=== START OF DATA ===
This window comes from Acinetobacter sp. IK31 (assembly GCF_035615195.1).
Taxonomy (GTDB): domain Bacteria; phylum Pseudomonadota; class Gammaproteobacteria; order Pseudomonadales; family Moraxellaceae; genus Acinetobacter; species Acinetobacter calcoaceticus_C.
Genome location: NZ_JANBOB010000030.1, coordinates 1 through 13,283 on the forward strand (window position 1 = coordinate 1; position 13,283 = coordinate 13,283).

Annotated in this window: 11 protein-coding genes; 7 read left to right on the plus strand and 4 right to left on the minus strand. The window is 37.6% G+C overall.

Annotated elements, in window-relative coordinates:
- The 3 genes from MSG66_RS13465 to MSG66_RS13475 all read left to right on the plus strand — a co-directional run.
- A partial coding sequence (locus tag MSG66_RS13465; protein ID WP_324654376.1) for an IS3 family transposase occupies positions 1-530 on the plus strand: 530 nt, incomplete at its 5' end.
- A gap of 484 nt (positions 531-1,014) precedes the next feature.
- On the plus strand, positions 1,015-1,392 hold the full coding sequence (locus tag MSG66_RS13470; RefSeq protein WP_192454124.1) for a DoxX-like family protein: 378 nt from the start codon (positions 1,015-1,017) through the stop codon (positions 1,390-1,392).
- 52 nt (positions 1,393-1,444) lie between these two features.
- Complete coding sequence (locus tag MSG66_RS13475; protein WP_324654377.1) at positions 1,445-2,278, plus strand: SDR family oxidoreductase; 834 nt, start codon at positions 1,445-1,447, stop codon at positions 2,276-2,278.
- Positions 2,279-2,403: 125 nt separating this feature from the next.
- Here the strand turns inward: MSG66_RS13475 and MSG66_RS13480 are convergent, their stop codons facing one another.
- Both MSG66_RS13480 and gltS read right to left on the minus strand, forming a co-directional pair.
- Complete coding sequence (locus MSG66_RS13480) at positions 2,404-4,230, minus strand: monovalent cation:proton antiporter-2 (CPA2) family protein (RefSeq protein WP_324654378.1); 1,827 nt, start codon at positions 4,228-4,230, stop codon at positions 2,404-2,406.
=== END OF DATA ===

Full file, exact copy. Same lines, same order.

This window comes from Acinetobacter sp. IK31 (assembly GCF_035615195.1).
Taxonomy (GTDB): domain Bacteria; phylum Pseudomonadota; class Gammaproteobacteria; order Pseudomonadales; family Moraxellaceae; genus Acinetobacter; species Acinetobacter calcoaceticus_C.
Genome location: NZ_JANBOB010000030.1, coordinates 1 through 13,283 on the forward strand (window position 1 = coordinate 1; position 13,283 = coordinate 13,283).

Annotated in this window: 11 protein-coding genes; 7 read left to right on the plus strand and 4 right to left on the minus strand. The window is 37.6% G+C overall.

Annotated elements, in window-relative coordinates:
- The 3 genes from MSG66_RS13465 to MSG66_RS13475 all read left to right on the plus strand — a co-directional run.
- A partial coding sequence (locus tag MSG66_RS13465; protein ID WP_324654376.1) for an IS3 family transposase occupies positions 1-530 on the plus strand: 530 nt, incomplete at its 5' end.
- A gap of 484 nt (positions 531-1,014) precedes the next feature.
- On the plus strand, positions 1,015-1,392 hold the full coding sequence (locus tag MSG66_RS13470; RefSeq protein WP_192454124.1) for a DoxX-like family protein: 378 nt from the start codon (positions 1,015-1,017) through the stop codon (positions 1,390-1,392).
- 52 nt (positions 1,393-1,444) lie between these two features.
- Complete coding sequence (locus tag MSG66_RS13475; protein WP_324654377.1) at positions 1,445-2,278, plus strand: SDR family oxidoreductase; 834 nt, start codon at positions 1,445-1,447, stop codon at positions 2,276-2,278.
- Positions 2,279-2,403: 125 nt separating this feature from the next.
- Here the strand turns inward: MSG66_RS13475 and MSG66_RS13480 are convergent, their stop codons facing one another.
- Both MSG66_RS13480 and gltS read right to left on the minus strand, forming a co-directional pair.
- Complete coding sequence (locus MSG66_RS13480) at positions 2,404-4,230, minus strand: monovalent cation:proton antiporter-2 (CPA2) family protein (RefSeq protein WP_324654378.1); 1,827 nt, start codon at positions 4,228-4,230, stop codon at positions 2,404-2,406.